DOE: Bigger Turbines Could Unlock Wind Energy Potential In All 50 States


DOE: Bigger Turbines Could Unlock Wind Energy Potential In All 50 States Larger wind turbines could allow the U.S. to access untapped, stronger wind resource areas across the country and lead to wind energy development in all 50 states, according to a new report from the U.S. Department of Energy (DOE).

Energy Secretary Ernest Moniz announced the new report, titled ‘Enabling Wind Power Nationwide,’ at the American Wind Energy Association's (AWEA) 2015 WINDPOWER Conference and Expo in Orlando, Fla. The study builds upon the recently released ‘Wind Vision’ report, which quantifies the economic, social and environmental benefits of a robust wind energy future.

‘Wind generation has more than tripled in the United States in just six years, exceeding 4.5 percent of total generation, and we are focused on expanding its clean power potential to every state in the country,’ said Moniz. ‘By producing the next generation of larger and more efficient wind turbines, we can create thousands of new jobs and reduce greenhouse-gas emissions, as we fully unlock wind power as a critical national resource.’

The DOE says the new report highlights the potential for technical advancements to tap wind resources in regions with limited wind development today, such as the Southeast. These new regions represent an additional 700,000 square miles – or about one-fifth of the U.S. – bringing the total area of technical wind potential to 1.8 million square miles.

The report says taller turbine towers of 110 and 140 meters and larger rotors – currently under development by the DOE and its private-sector partners – can more efficiently capture the stronger and more consistent wind resources typically found at greater heights above ground level, compared with the average 80-meter wind turbine towers installed in 39 states today.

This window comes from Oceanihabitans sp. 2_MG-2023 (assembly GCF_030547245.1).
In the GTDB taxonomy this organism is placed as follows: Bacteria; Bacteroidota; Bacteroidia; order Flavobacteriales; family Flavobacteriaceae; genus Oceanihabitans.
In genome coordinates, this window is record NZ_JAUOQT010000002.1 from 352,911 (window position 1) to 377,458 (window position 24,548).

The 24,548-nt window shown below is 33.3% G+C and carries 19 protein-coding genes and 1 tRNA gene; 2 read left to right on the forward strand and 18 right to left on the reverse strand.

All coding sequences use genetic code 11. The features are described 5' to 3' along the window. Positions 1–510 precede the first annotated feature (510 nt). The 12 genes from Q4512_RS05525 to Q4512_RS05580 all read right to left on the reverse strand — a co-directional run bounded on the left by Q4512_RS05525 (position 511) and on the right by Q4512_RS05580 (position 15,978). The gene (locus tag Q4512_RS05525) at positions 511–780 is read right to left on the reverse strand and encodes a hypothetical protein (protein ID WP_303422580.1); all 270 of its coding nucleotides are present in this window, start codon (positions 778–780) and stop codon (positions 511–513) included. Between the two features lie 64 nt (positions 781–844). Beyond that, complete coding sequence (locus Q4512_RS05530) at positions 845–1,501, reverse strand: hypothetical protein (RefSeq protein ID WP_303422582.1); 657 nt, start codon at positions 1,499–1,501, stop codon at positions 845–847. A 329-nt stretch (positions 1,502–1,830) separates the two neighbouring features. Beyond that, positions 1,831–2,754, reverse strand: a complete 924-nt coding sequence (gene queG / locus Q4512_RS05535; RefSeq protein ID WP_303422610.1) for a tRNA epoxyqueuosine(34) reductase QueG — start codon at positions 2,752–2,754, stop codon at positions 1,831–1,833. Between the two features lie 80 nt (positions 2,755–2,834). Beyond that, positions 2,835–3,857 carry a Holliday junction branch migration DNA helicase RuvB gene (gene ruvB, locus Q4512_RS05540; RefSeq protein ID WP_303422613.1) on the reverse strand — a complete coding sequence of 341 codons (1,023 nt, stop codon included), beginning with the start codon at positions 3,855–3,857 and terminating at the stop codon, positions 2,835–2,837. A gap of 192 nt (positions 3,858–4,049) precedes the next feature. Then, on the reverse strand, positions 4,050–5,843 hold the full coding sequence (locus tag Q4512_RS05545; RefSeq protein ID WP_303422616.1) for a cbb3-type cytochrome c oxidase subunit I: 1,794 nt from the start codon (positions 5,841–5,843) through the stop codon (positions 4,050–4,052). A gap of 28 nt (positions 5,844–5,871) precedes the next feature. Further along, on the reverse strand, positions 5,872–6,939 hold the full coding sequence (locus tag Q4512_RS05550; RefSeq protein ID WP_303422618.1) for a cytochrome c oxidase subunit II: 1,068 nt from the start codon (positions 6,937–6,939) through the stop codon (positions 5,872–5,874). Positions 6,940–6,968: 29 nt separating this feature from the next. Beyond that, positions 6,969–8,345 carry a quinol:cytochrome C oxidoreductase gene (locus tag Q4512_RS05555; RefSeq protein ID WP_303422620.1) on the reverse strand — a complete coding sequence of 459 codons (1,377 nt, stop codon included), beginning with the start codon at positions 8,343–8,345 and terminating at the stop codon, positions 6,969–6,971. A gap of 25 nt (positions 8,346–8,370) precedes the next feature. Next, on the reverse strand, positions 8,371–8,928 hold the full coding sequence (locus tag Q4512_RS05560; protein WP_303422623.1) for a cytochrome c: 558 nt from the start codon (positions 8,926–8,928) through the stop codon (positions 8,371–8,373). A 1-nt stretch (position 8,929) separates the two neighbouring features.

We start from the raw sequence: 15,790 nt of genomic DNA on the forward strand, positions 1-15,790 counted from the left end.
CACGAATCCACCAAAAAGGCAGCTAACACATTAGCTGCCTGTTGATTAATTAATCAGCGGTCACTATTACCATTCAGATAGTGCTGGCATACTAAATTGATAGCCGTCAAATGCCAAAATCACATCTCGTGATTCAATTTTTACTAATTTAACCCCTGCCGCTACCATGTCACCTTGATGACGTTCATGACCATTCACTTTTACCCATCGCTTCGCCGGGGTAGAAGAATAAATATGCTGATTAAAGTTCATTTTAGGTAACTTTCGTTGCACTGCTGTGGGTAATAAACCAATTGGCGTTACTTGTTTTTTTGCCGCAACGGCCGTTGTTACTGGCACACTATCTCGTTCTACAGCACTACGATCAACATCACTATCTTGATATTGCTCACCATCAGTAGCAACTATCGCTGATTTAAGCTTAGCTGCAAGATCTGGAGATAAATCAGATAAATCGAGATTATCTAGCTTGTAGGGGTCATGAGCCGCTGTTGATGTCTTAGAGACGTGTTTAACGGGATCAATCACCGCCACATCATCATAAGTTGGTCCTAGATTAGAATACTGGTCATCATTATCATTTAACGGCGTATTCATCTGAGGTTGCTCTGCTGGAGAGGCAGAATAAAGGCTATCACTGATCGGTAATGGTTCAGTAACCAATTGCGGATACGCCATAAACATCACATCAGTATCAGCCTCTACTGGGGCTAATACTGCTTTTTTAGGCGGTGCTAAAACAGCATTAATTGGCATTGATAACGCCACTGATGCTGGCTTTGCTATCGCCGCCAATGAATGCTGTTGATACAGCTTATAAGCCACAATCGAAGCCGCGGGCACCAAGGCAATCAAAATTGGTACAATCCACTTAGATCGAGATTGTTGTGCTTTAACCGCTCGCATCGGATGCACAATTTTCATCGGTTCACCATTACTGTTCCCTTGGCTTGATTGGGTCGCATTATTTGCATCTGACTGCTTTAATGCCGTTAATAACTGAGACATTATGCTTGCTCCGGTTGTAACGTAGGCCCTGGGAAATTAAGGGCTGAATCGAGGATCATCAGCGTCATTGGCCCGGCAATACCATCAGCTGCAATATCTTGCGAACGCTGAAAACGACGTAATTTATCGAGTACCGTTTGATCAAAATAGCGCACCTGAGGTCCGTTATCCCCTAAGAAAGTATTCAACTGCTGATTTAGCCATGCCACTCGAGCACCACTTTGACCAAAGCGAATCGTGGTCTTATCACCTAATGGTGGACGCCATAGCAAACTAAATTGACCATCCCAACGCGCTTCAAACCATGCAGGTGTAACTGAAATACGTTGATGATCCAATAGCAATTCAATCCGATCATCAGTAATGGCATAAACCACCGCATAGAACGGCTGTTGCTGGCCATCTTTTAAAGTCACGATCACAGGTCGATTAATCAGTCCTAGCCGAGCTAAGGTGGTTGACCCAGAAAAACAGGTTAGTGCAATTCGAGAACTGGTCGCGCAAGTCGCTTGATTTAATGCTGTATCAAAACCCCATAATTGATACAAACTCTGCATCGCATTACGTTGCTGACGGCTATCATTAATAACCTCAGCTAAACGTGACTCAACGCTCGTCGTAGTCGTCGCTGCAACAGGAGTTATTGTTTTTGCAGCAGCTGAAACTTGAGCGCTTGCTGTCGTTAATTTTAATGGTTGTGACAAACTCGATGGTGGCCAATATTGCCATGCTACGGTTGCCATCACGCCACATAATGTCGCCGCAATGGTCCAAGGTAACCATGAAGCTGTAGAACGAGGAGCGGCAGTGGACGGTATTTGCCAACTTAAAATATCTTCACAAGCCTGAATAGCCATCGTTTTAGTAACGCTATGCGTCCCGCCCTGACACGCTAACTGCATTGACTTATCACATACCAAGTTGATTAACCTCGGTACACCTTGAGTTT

At 110-meter hub heights, the DOE expects the land area with physical potential for wind deployment in the U.S. to increase 54%, and at 140-meter hub heights, the potential land area would increase 67%.

AWEA CEO Tom Kiernan applauded Moniz's remarks, pointing out just a few of the ways Americans stand to benefit.

"This report is great news for consumers, job-seekers, rural communities and many others in these states that have yet to fully benefit from American wind power," said Kiernan. "Wind turbine technology has advanced in just a few decades from the Model T era to more like that of a Tesla Model S. Advanced towers, blades and improved electronics to operate and maintain the turbines are all part of this revolution."

"The technological advances described by Secretary Moniz have redrawn the wind resource map, validating the opportunity for all states to host wind development," added Kiernan. "Our domestic wind resource is massive – enough to meet our electricity needs 10 times over – but largely untapped."

The DOE says it supports research and development that has already helped the wind industry install nearly 66 GWof wind power capacity – enough to power more than 17 million homes – and has helped decrease the cost of wind energy by more than 90%. Continuing this technology development is essential to expanding this clean energy source to every state across the nation, the department adds.

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